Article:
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mainder being trading ships for different parts of the world. With so extensive a charge, the danger to which had been emphasised by numerous captures from convoys during the war, Howe's progress was slow. It is told that shortly before reaching Cape Finisterre, but after a violent gale of wind, the full tally of one hundred eighty-three sail was counted. After passing Finisterre, the several "trades" probably parted from the grand fleet.
On the 8th of October, off Cape St. Vincent, a frigate was sent ahead for information. It was known that a great combined force of ships of war lay in Algeciras Bay, — opposite Gibraltar, — and that an attack upon the works was in contemplation; but much might have happened meantime. Much, in fact, had happened. A violent gale of wind on the 10th of September had driven some of the allied fleet from their moorings, one vessel, the San Miguel, 72, being forced under the batteries of Gibraltar, where she had to surrender; but there still remained the formidable number of forty-eight ships of the line, anchored only four miles from the point which the relief ships must reach. This was the problem which Howe had to solve. More important still, though of less bearing upon his mission, was the cheering news brought by the frigate, when she rejoined on October 10th, that the longintended attack had been made on the 13th of September, and had been repelled gloriously and decisively. The heavily protected Spanish floating batteries, from which success had been expected confidently, one and all had been set on fire and destroyed. If Howe could introduce his succours, the fortress was saved.
The admiral at once summoned his subordinate officers, gave them full and particular instructions for the momentous undertaking, and issued at the same time, to the masters of the supply-ships, precise information as to local conditions of wind and currents at Gibraltar, to enable them more surely to reach their anchorage. On the 11th of October, being now close to its destination, the fleet bore up for the Straits, which it entered at noon with a fair westerly wind. The convoy went first, — sailing before the wind it was thus to leeward of the fleet, in a position to be defended, — and the ships of war followed at some distance in three divisions, one of which was led by Howe himself. At 6 P.m. the supplyships were off the mouth of the Bay, with a wind fair for the mole; but, through neglect of the instructions given, all but four missed the entrance, and were swept to the eastward of the Rock, whither the fleet of course had to follow them.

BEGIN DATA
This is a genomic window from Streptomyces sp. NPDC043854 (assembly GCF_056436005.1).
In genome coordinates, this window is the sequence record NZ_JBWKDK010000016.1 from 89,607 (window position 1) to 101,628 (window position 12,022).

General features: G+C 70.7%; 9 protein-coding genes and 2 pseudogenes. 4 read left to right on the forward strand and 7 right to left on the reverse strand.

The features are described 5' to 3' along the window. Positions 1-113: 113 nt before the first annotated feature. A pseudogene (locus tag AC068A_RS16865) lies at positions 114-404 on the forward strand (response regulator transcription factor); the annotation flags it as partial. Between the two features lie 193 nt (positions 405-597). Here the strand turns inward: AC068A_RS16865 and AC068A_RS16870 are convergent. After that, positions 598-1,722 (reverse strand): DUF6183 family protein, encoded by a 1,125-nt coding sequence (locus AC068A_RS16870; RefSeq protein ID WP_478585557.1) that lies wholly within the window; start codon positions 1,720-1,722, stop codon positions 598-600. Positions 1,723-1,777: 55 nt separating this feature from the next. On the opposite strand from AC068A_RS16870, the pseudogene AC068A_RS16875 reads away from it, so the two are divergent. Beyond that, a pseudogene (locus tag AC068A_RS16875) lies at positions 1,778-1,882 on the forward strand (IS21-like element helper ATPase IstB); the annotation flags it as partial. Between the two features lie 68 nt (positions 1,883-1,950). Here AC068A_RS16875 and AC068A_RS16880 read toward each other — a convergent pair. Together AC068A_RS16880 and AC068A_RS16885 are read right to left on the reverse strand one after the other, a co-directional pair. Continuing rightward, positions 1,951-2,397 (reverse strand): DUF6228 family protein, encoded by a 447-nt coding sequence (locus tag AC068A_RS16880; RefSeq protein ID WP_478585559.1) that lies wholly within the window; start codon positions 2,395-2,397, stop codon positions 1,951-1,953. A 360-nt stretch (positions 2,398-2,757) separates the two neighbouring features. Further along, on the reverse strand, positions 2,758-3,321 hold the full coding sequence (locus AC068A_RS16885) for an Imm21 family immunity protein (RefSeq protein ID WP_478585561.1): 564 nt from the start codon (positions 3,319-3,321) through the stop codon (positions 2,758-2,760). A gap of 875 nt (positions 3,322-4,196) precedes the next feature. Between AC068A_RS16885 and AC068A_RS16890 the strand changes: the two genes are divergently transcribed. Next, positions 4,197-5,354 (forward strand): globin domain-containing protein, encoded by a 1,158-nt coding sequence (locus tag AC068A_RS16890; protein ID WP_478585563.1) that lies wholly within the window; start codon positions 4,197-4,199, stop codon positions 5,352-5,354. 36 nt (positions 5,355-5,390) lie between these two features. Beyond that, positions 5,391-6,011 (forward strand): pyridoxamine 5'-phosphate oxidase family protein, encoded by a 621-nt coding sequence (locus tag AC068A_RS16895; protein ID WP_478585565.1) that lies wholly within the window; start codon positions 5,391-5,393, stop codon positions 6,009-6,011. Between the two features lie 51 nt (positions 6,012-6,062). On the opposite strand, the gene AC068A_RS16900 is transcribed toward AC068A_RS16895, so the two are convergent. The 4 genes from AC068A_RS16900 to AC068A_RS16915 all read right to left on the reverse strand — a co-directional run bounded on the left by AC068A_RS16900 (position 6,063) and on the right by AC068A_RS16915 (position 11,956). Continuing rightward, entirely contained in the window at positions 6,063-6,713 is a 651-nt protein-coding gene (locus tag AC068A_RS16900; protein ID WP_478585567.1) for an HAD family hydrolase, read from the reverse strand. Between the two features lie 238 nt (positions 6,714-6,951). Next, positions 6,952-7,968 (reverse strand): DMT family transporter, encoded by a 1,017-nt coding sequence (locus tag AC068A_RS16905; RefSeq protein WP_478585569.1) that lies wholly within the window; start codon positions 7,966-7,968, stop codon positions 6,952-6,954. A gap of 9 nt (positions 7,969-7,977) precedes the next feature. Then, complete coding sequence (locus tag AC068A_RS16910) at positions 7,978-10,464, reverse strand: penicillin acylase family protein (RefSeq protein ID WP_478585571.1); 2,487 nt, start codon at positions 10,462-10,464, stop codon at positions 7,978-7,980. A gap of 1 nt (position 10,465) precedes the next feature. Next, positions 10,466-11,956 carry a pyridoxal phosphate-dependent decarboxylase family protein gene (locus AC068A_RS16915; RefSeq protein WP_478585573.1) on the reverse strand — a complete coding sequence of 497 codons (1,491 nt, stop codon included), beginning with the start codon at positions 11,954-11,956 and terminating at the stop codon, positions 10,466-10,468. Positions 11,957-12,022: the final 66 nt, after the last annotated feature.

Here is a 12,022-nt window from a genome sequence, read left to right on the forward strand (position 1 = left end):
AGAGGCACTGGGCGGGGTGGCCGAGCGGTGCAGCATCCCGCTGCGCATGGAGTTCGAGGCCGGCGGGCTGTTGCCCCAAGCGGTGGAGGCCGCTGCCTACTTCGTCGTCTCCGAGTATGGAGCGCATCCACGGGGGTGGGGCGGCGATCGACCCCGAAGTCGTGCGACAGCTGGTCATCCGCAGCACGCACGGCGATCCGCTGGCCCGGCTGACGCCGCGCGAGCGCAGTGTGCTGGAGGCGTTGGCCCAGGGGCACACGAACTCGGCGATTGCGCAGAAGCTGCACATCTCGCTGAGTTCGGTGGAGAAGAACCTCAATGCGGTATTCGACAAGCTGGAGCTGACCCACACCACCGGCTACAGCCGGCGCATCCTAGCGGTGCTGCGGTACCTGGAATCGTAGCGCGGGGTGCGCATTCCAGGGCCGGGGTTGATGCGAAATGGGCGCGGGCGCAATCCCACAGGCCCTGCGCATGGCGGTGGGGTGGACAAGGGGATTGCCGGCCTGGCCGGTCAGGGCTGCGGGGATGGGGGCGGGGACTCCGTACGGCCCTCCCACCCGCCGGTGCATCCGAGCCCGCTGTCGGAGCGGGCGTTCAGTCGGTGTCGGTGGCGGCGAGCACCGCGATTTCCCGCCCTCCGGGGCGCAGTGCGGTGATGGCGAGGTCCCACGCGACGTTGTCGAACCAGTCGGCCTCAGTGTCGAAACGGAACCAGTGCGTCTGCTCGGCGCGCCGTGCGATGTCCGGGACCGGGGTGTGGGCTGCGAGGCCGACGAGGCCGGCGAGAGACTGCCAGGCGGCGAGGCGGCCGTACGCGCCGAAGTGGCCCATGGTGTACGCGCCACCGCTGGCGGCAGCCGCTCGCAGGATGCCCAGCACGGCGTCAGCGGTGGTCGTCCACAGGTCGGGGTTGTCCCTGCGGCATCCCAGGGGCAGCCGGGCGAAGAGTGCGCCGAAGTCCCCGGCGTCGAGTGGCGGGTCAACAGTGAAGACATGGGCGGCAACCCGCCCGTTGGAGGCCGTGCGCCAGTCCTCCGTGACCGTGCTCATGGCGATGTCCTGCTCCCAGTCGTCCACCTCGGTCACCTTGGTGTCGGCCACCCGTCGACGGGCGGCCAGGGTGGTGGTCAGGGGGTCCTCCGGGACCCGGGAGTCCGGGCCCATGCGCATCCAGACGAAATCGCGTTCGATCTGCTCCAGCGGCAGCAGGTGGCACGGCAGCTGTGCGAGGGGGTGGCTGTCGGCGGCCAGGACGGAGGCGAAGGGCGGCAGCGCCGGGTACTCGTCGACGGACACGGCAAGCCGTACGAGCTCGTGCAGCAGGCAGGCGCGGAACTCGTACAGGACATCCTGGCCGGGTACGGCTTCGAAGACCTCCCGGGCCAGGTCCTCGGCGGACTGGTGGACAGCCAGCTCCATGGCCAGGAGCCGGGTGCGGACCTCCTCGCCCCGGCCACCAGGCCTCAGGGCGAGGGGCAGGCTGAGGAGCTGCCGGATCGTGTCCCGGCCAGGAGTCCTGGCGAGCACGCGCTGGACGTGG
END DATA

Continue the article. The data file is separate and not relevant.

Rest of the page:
On the 13th the allied fleets came out, being induced to quit their commanding position at Algeciras by fears for two of their number, which shortly before had been driven to the eastward. During the forenoon of the same day the British were off the Spanish coast, fifty miles east of Gibraltar. At sunset the allies were seen approaching, and Howe formed his fleet, but sent the supply-ships to anchor at the Zaffarine Islands, on the coast of Barbary, to await events. Next morning the enemy was close to land northward, but visible only from the mastheads; the British apparently having headed south during the night. On the 15th the wind came east, fair for Gibraltar, towards which all the British began cautiously to move. By the evening of the 16th, eighteen of the convoy were safe at the mole; and on the 18th all had arrived, besides a fireship with 1,500 barrels of powder, sent in by the Admiral upon the governor's requisition. Throughout these critical hours, the combined fleets seem to have been out of sight. Either intentionally or carelessly, they had got to the eastward and there remained; having rallied their separated ships, but allowed Gibraltar to be replenished for a year. On the morning of the 19th they appeared in the north-east, but the relief was then accomplished and Howe put out to sea. He was not willing to fight in mid-Straits, embarrassed by currents and the land; but when outside he brought-to, — stopped, by backing some of the sails, — to allow the enemy to attack if they would, they having the weathergage. On the following day, the 20th, towards sunset they bore down, and a partial engagement ensued; but it was wholly indecisive, and next day was not renewed. The British loss was 68 killed and 208 wounded; that of the allies 60 killed and 320 wounded. On the 14th of November the fleet regained Spithead.